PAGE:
By Heather A.
4 out of 5 stars ★★★★☆
Theodore Finch is fascinated by death, and he constantly thinks of ways he might kill himself. But each time, something good, no matter how small, stops him.
Violet Markey lives for the future, counting the days until graduation, when she can escape her Indiana town and her aching grief in the wake of her sister’s recent death.
When Finch and Violet meet on the ledge of the bell tower at school, it’s unclear who saves whom. And when they pair up on a project to discover the “natural wonders” of their state, both Finch and Violet make more important discoveries: It’s only with Violet that Finch can be himself—a weird, funny, live-out-loud guy who’s not such a freak after all. And it’s only with Finch that Violet can forget to count away the days and start living them. But as Violet’s world grows, Finch’s begins to shrink.
If I were to travel back to high school to read this book, I think I would have appreciated it on a deeper level. Or I would have avoided it out of fear of the subject matter. I don’t take depression or suicide lightly and I find that books with these subjects romanticize them a lot. That’s what the first part of this book felt like. Finch was a manic pixie dream boy and Violet was just some girl who makes rash decisions. But the more that is uncovered about each of them, the more I realized that this was not the case. The author’s note at the end makes it clear that she’s dealt with this subject in the past, along with grief and loss, that I felt better about reading the book. All the Bright Places exists because of the contemporary YA book bonanza, but it is carving it’s own corner in the subject of mental illness.
Finch reminded me of the “bad boy” from breakfast club, Bender, who hides his struggles behind bad behavior and a need for attention. In that fashion, I imagined Violet as Claire, the girl who is popular and has everything going for her. In high school, it is always easy to put up a front to seem normal, especially when things are going to shit (or you might feel that they are). Finch’s story of asleep and awake really struck me, how many people might feel the same way, to varying degrees? Was Finch ever going to be able to find the help that he needed? The way the narrative was framed, he didn’t think he needed any medial help at all. Finch acknowledged that he was broken, but he didn’t think there was any way to “fix” him.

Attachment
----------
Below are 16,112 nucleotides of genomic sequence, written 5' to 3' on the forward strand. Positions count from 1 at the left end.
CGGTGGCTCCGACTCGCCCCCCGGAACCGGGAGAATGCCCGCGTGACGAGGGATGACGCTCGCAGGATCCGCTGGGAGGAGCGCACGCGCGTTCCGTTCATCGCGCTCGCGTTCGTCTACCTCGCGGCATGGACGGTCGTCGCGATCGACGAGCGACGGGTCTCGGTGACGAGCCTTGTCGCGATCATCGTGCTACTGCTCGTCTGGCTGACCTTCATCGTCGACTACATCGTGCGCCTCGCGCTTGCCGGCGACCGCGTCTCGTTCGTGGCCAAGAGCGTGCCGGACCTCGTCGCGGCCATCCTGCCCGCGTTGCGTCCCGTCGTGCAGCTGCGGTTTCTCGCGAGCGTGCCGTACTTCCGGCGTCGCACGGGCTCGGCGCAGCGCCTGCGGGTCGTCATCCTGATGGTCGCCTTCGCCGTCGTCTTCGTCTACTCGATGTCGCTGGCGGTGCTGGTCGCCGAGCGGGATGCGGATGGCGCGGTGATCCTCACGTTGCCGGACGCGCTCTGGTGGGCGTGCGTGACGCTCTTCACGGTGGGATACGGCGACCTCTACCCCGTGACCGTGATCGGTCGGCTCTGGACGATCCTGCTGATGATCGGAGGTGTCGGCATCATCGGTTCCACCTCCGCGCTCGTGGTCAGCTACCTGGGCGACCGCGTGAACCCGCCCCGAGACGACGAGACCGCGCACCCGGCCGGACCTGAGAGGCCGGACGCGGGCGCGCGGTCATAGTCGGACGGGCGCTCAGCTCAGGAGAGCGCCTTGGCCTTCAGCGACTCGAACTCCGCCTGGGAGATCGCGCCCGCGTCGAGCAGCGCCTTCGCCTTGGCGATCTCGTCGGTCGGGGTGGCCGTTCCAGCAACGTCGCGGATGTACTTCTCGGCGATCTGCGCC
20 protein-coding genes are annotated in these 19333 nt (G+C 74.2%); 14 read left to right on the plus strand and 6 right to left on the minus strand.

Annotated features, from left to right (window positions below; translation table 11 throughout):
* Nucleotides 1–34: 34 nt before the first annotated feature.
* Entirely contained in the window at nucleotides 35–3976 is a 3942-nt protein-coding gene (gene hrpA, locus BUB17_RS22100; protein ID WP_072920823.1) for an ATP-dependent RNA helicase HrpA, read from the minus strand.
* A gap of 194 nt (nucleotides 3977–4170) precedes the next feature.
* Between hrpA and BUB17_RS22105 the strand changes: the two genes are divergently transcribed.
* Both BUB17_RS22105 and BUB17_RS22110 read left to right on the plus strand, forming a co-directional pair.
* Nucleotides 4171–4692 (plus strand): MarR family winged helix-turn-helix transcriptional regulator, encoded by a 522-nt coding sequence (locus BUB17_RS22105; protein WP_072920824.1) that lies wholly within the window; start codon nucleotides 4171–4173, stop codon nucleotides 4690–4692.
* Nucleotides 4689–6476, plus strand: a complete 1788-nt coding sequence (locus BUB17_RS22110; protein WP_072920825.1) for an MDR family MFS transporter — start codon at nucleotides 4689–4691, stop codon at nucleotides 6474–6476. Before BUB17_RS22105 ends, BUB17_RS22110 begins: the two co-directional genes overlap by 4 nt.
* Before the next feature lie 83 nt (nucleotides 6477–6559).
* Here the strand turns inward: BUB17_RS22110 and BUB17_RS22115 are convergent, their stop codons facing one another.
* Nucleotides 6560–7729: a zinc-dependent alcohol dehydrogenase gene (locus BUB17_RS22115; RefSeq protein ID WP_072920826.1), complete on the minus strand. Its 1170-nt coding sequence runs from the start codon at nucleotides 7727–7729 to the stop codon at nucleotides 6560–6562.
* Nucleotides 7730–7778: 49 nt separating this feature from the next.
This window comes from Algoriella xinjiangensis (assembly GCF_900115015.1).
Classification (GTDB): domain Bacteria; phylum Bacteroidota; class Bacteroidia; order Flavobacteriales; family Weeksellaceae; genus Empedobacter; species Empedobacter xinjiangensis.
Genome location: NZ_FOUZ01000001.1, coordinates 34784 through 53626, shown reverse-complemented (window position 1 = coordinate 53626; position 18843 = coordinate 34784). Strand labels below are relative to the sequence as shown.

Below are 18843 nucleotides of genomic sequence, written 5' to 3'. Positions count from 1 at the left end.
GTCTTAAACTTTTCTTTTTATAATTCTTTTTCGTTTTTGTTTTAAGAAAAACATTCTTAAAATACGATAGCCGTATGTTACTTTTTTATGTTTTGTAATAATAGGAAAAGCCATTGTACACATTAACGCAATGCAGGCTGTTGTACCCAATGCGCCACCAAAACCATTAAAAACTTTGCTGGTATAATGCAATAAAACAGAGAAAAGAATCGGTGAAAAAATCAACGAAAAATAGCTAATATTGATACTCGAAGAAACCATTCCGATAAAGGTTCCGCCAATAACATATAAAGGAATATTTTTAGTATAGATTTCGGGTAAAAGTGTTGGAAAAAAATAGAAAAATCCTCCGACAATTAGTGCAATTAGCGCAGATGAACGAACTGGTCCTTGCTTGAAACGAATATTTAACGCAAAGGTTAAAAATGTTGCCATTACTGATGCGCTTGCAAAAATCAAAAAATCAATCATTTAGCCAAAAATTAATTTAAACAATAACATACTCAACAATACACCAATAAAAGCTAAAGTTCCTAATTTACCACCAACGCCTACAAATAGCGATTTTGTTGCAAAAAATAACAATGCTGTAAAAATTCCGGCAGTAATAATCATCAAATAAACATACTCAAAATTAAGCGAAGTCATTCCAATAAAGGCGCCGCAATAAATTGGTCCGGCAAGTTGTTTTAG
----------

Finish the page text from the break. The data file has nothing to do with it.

I’m glad Violet had a plan after high school. Throughout the novel I was worried she might stagnate after the loss of her sister, but I’m glad there was a path for her to follow. And I’m glad that Finch helped her get there. I was reminded of the “It Gets Better” movement, which is so important in recognizing that you are in control of your life. Violet is put in these extenuating circumstances of grief, but eventually she’s able to move forward: writing, going to college, becoming friends with new people.
I’m just glad this book exists to talk about these issues and bring them more attention. Mental illness is not something to be taken lightly.